Funny that with the XBone I’m somewhat critical of it because I won’t use the TV services, yet with the PS3 I was looking for something more than just the gaming aspect.
$399 was a no brainer for me for a Day One purchase.
I will be critical of Sony for a moment – that $399 doesn’t include the PS4 Camera. I can see this going two ways – it’s a good thing because you’re not forced to buy gratuitous hardware that’s simply not needed. At the same time, you’re putting out more money. $449 versus $499? Is that really a good bargain? To be determined.
One thing I didn’t go into was how much XBox Live Gold is a/was a rip off relative to PS Plus. I would say that PS Plus did take a step backwards that in order to play multiplayer games online that you need a PS Plus membership. But they are not requiring it for Netflix and Free-to-Play games. XBox Live does require it. You also get free games – some are AAA titles, some are less so, but I would say PS Plus is the greater value. With Microsoft including free games, it does change the landscape in a good way.
The games I am looking forward to on PS4 are Driveclub, Knack and Infamous Second Son. The rest I’m neither here nor there about.
Sony’s attitude has also been a lot more open and they’re interested in gamers and helping developers. Sure, it’s going to help them in the long run to get profits. I have no issue with that, it’s good business sense. If they’re being a good corporate citizen, then I’m happy to support Sony. I can’t say the same with Microsoft.
I think Sony is striking a good balance between downloading games from the cloud and physical media. There aren’t a lot of frills and if you want them, then you can add them as needed. You’re not forced into it. There’s very little advertising, you get a lot of value with PS Plus, there’s little DRM, and the graphics seem better – though Driveclub versus Forza remains to be seen.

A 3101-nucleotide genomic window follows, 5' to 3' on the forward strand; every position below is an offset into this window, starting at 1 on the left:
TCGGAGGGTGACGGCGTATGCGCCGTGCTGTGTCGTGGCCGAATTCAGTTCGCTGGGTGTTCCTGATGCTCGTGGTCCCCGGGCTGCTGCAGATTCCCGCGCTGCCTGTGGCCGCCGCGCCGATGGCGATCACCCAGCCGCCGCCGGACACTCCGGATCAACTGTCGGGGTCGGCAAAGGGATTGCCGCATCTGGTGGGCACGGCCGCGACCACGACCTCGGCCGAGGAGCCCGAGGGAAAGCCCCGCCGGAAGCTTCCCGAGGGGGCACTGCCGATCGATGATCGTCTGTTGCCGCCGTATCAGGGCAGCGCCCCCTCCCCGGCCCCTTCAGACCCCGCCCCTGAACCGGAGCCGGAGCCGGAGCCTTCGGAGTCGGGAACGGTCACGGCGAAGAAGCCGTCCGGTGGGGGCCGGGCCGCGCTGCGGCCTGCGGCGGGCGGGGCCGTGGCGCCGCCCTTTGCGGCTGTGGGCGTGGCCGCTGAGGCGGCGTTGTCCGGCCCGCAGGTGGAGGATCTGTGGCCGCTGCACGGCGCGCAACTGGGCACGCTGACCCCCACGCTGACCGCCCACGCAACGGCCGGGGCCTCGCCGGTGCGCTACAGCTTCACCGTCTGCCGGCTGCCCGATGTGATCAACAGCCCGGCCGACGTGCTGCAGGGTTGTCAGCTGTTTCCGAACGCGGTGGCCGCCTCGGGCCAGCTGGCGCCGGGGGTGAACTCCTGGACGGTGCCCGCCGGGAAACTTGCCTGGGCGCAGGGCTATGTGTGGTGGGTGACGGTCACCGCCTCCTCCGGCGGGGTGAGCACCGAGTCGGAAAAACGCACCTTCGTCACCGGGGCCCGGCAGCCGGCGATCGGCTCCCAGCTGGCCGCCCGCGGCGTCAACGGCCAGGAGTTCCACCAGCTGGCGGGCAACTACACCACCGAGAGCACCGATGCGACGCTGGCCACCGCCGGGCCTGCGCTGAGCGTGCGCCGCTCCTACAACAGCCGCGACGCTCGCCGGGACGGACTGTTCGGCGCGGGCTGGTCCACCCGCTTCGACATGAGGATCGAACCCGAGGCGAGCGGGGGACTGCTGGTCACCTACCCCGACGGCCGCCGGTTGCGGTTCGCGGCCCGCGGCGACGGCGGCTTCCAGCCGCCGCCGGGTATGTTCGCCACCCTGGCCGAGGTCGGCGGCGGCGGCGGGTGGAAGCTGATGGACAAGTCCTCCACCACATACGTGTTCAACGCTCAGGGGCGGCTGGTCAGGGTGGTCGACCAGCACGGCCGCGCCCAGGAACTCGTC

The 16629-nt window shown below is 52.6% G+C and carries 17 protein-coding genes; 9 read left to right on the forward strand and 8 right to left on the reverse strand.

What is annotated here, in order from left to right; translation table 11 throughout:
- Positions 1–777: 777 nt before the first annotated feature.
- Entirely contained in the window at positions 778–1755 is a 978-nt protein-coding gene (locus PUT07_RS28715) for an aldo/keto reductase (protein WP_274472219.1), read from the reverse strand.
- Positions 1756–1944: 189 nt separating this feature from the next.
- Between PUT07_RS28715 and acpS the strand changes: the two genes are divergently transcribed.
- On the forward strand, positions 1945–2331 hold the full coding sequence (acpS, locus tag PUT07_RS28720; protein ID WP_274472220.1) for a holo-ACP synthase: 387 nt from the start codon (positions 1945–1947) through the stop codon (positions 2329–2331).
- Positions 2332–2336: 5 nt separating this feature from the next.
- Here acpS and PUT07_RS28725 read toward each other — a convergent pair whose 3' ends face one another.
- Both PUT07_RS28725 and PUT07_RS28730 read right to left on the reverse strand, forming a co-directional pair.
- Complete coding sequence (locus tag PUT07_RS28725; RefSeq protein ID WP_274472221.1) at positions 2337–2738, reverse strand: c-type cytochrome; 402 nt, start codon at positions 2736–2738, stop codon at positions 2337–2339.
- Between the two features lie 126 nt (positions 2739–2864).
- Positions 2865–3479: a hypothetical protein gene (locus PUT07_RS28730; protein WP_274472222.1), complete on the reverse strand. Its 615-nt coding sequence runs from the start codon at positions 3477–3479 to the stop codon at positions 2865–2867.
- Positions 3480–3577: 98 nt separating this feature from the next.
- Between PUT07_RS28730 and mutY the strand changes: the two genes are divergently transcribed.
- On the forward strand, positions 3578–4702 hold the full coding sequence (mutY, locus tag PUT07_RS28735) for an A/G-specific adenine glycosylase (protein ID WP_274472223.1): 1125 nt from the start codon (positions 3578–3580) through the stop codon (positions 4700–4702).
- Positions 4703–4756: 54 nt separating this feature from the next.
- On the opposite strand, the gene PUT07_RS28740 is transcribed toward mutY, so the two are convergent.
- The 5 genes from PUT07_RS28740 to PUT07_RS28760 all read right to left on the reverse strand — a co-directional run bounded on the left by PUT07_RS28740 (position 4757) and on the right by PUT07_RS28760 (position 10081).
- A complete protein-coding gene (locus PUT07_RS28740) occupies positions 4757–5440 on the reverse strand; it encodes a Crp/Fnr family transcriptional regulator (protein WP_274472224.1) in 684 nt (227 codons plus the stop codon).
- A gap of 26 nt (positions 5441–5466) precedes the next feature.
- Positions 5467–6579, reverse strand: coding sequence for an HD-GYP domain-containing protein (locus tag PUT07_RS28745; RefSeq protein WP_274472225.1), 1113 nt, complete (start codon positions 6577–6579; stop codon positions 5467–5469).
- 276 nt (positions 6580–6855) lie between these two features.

If I’m gaming, I’m gaming. I don’t need to bring my television into my gaming system. Voice recognition – it’s fun but I find it annoying. Yes, Kinect is ahead of it’s time, and it’s a cool system, but along with Kinect, I don’t use Move as much as I was thinking I would.
I would LOVE to see someone come up with a few games that leverage a cloud gaming infrastructure that Microsoft has created. That’s probably my only wish from Sony. Cloud gaming in the Gaikai format I have little need for, but if that helps to introduce intelligent AI type functionality, that doesn’t hog my bandwidth, I’m all for it.
December can’t come soon enough, though hopefully the PS4 will be out for Black Friday. That would be very cool, especially given that’s the start of the holiday shopping season.
That said – I know Microsoft and Sony will do well on the sales of their respective consoles. As much as I was anti-XBone, I have actually somewhat chilled on my stance. Still, the way the XBone works, and even how my 360 works, they both irk me.